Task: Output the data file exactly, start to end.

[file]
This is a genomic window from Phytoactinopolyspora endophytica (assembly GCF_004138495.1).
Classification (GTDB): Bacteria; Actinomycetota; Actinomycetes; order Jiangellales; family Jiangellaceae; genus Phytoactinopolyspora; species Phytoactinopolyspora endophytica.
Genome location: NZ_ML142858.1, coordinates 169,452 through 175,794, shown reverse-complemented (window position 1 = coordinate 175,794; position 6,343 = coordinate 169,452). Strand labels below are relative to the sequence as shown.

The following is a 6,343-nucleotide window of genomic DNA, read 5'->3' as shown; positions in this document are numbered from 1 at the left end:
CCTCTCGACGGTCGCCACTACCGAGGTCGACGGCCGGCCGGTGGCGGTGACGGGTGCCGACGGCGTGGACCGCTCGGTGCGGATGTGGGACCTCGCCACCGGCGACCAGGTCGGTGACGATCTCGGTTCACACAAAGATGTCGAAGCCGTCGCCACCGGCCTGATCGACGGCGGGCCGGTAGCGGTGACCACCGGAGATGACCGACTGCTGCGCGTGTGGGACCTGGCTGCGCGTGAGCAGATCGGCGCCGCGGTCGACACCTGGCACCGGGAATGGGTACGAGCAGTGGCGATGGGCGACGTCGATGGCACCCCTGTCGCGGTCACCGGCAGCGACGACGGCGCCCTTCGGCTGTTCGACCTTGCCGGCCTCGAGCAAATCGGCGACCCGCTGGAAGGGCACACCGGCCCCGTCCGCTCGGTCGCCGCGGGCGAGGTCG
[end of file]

This is a genomic window from Phytoactinopolyspora endophytica (assembly GCF_004138495.1).
Classification (GTDB): Bacteria; Actinomycetota; Actinomycetes; order Jiangellales; family Jiangellaceae; genus Phytoactinopolyspora; species Phytoactinopolyspora endophytica.
Genome location: NZ_ML142858.1, coordinates 169,452 through 175,794, shown reverse-complemented (window position 1 = coordinate 175,794; position 6,343 = coordinate 169,452). Strand labels below are relative to the sequence as shown.

The following is a 6,343-nucleotide window of genomic DNA, read 5'->3' as shown; positions in this document are numbered from 1 at the left end:
CCTCTCGACGGTCGCCACTACCGAGGTCGACGGCCGGCCGGTGGCGGTGACGGGTGCCGACGGCGTGGACCGCTCGGTGCGGATGTGGGACCTCGCCACCGGCGACCAGGTCGGTGACGATCTCGGTTCACACAAAGATGTCGAAGCCGTCGCCACCGGCCTGATCGACGGCGGGCCGGTAGCGGTGACCACCGGAGATGACCGACTGCTGCGCGTGTGGGACCTGGCTGCGCGTGAGCAGATCGGCGCCGCGGTCGACACCTGGCACCGGGAATGGGTACGAGCAGTGGCGATGGGCGACGTCGATGGCACCCCTGTCGCGGTCACCGGCAGCGACGACGGCGCCCTTCGGCTGTTCGACCTTGCCGGCCTCGAGCAAATCGGCGACCCGCTGGAAGGGCACACCGGCCCCGTCCGCTCGGTCGCCGCGGGCGAGGTCG